So many great memories. I’m glad I had a journal and documented every day. A lot of museum visits with him and late dinners with the band in these incredible restaurants all over Europe. It was my first world tour and definitely the most memorable.

 -Each band member had a “solo spot” during the concerts, via cover tunes or instrumental performances. In your case, you always had a superb improv to introduce the song “Betty Wrong”. Did you pick this track as your spot or was it Bowie’s suggestion to see what you could do with it? 

The intro to Betty Wrong came about pretty haphazardly. During rehearsals in France they were doing a lot of interviews and rotated: sometimes Reeves and Hunt, sometimes David and Tony, but it always revolved and was never the same. At one soundcheck I started messing around with the chords while the boys were being interviewed. David heard it and grabbed his sax and started playing along and that’s how the intro became a thing. It was so nice of him to let me do that. That’s when I learned a big lesson in how David works with musicians.

He hears what you do naturally and hears what you’re good at and incorporates that into the show instead of trying to make you play something preconceived. Iggy was kind of the opposite. 

They were actually opposite in a lot of ways maybe that’s why they were such good friends and productive collaborators.

Watch a performance of ‘Betty Wrong’ here


Above, Bowie, London 1991, by George Chin.

-Do you have any recollection as to why Hunt’s drum kit had metal masks glued beneath it on a platform? This has remained a mystery until now. 

I believe all the stage props came from the twisted mind of Jos Grain, the bodyguard/king roadie for David and Iggy as well as Siouxsie and The Banshees and probably many more down and dirty bands.

Jos was the one who put the Hitler mustache on Elvis which cracked David up. I think all those puppets, dolls and tidbits scattered across the stage during the tour came from Jos. And this goes back to what a lot of people say who knew David, he had a great sense of humor and was constantly joking, doing skits and bits. He was thoroughly entertained by Hunt and Tony as they were the sons of Soupy Sales, so it was kind of nonstop laughter and dark humor the whole way.

-As the tour was coming to an end, did you perceive any desire from the band to carry on with another album or continue touring? 

As far as the band carrying on I do remember many band meetings in the back of the bus and that’s when they came up with putting out the live album as the third record.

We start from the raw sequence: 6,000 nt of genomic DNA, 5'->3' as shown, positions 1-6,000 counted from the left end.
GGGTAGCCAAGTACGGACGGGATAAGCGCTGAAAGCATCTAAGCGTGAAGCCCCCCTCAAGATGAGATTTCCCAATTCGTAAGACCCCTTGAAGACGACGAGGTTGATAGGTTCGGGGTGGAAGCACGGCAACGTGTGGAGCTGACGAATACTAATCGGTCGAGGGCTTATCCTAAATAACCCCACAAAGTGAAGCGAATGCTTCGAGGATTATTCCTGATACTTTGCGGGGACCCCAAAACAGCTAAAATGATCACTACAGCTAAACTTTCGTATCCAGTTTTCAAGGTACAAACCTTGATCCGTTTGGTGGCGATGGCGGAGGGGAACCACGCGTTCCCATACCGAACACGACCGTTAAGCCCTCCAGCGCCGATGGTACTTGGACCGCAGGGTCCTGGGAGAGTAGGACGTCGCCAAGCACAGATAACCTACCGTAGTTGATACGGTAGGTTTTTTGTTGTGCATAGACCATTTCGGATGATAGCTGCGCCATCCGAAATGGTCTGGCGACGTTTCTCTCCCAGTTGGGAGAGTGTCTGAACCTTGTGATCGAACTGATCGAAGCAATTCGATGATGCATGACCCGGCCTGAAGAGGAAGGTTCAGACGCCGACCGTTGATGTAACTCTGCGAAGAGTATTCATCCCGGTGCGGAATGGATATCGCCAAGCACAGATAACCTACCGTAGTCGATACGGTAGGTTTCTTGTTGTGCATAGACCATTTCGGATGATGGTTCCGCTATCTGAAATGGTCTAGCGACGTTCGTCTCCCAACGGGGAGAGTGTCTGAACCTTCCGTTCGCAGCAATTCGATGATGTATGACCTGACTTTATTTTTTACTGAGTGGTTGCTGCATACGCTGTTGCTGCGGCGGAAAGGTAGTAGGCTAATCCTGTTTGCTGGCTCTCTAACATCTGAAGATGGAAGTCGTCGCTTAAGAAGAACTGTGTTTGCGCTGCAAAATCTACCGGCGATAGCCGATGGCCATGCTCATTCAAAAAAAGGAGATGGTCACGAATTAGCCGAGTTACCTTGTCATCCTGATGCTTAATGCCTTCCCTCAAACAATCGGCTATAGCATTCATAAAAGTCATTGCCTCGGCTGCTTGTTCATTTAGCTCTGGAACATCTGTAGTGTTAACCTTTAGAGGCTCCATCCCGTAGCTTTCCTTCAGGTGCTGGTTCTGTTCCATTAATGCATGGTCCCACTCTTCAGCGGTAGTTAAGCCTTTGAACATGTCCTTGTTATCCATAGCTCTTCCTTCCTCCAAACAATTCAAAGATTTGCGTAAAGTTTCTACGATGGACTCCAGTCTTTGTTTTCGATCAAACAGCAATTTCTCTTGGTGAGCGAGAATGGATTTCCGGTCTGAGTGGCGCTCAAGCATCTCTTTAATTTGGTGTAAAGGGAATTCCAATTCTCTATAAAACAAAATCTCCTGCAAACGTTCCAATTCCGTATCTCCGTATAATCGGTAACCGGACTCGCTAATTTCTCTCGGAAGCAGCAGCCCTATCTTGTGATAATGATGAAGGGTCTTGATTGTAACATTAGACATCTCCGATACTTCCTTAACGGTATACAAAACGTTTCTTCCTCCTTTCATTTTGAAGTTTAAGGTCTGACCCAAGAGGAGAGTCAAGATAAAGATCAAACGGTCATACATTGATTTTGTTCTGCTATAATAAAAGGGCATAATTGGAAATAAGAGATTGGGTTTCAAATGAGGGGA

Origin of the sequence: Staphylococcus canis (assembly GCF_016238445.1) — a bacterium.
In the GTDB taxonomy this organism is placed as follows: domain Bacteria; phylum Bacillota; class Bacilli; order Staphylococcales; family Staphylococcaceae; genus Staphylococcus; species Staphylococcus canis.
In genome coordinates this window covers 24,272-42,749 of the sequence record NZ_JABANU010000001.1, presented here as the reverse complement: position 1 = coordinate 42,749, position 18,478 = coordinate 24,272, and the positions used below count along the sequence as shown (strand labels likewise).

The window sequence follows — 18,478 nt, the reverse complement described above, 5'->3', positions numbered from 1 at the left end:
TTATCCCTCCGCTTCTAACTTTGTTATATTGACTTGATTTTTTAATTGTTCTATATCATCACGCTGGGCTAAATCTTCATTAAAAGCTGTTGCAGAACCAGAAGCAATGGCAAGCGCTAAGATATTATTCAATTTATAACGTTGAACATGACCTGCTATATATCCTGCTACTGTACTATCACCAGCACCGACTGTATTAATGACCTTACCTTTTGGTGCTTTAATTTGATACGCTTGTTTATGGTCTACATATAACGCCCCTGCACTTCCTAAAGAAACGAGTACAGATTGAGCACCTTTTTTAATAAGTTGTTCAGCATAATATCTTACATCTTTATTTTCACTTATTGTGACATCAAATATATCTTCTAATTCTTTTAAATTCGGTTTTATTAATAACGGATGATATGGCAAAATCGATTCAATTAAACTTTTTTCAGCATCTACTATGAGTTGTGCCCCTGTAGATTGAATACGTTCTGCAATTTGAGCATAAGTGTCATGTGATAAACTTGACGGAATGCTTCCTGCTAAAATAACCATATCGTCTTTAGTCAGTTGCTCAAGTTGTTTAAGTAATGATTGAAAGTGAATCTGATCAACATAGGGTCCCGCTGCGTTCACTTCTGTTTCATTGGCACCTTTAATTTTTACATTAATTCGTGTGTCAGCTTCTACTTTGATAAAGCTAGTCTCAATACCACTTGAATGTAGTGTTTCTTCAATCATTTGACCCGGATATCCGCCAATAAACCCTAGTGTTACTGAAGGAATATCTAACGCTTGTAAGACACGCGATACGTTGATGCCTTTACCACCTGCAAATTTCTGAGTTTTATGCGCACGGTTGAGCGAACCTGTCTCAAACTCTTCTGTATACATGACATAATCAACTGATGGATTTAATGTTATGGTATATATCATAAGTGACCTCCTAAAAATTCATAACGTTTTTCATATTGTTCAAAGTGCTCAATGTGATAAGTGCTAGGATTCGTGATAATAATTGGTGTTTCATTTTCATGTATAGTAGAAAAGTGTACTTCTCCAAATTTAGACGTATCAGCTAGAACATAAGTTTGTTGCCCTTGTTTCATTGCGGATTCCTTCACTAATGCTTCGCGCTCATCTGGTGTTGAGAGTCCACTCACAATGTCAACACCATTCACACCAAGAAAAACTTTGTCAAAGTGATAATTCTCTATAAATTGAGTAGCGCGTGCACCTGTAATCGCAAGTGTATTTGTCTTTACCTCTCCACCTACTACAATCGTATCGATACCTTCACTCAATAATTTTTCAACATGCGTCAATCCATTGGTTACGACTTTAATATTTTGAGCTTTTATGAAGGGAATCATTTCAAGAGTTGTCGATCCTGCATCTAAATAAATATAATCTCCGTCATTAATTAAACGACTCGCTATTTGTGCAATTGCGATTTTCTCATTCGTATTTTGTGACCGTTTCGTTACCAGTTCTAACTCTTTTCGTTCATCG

I also recall David saying he had a lot more things he wanted to do so I got the feeling that the Tin Machine chapter was coming to a close at the end of the tour.

This was definitely an interesting situation for David as he was truly a band member sharing responsibilities with the singing and songwriting etc… People either loved the band or hated the band and it became really obvious as we toured around the world. David was still coming off the Let’s Dance success of hit song after hit song. 

Tin Machine was a blitz on stage. I do have to mention how nice he was to me at the end of the tour after we played the Budokan in Tokyo he asked me what I wanted to do in the future. I heard Chrissie Hynde was looking for a guitar player so I just mentioned that to him. A week after I got back to New York I got a call saying “Chrissie wants to meet you in London next week.” That was so nice of him to do that. He didn’t have to do any of that but he was genuinely looking out for me. I had already lined up the Iggy gig but I did meet Chrissie and she was so cool. I told her I thought I might be playing with Iggy as I was living in New York. She wanted a London-based band so she really pushed me to do the iggy gig instead.

Above, Tony, Eric & Bowie.

-Besides music you are also a very successful voice actor, with credits including Family Guy, American Dad, Doctor Phil, Crime Watch Daily, Star Wars Rebel and Spike TV. How did you get into this line of business and why did you pick it as a creative outlet? 

That’s a funny one. My whole life people told me I had a radio voice which meant nothing to me because all I wanted to do was play music. Then in 2009 after 20 years touring, writing and recording my two boys were growing up and I didn’t wanna miss middle School and high school. I wanted to be around after seeing how much wreckage musicians leave in their personal lives. When I got back to LA I made a demo tape and a friend of mine who is an editor for daytime TV passed the tape on to the producers and they hired me. I ended up doing three daytime TV series which was nonstop reading all day long every day in my home studio.

The real fun jobs were the animation gigs like American dad and family guy. For once I got health insurance and I managed to pay for both my kids college educations through those gigs. Music is a calling; it can be rellay heartbreaking and really exhilarating at the same time but I had to step back for a few years and take care of business. Thank God I married such an amazing woman!

-What will be your next foray in terms of music in the near future?

I’m making a solo album right now with my good friend Pete Min here in Los Angeles. He’s an old friend from New York where we used to play together in the 90s. He’s got a label called Colorfield Records and he’s doing beautiful new music like nothing you’ve ever heard before. Very much of the Brian Eno school. Some improvised but mostly composed pieces, sonically always stellar. I’m really excited about it. His whole label is a collection of great musicians and writers bringing back the days of labels that push the boundaries like CTI or ECM.

We’re also in the middle of a record that’s jumping off point. It is more of the 70s German music like Neu! That also involves the drummer Brian Mcleod and Jebin Bruni.  This is a great time to be creating music as there are no more boundaries. The average person can handle a lot more dissonance and find the beauty in the dissonance. Maybe that’s the metaphor for our times!

Many thanks to Eric Schermerhorn.

Make sure to visit his website: 

Interview by Francisco Beristain, exclusively for David Bowie News. © 2022.

Edited by Nick Vernon.

Comments are closed.

David Bowie News | Celebrating the Genius of David Bowie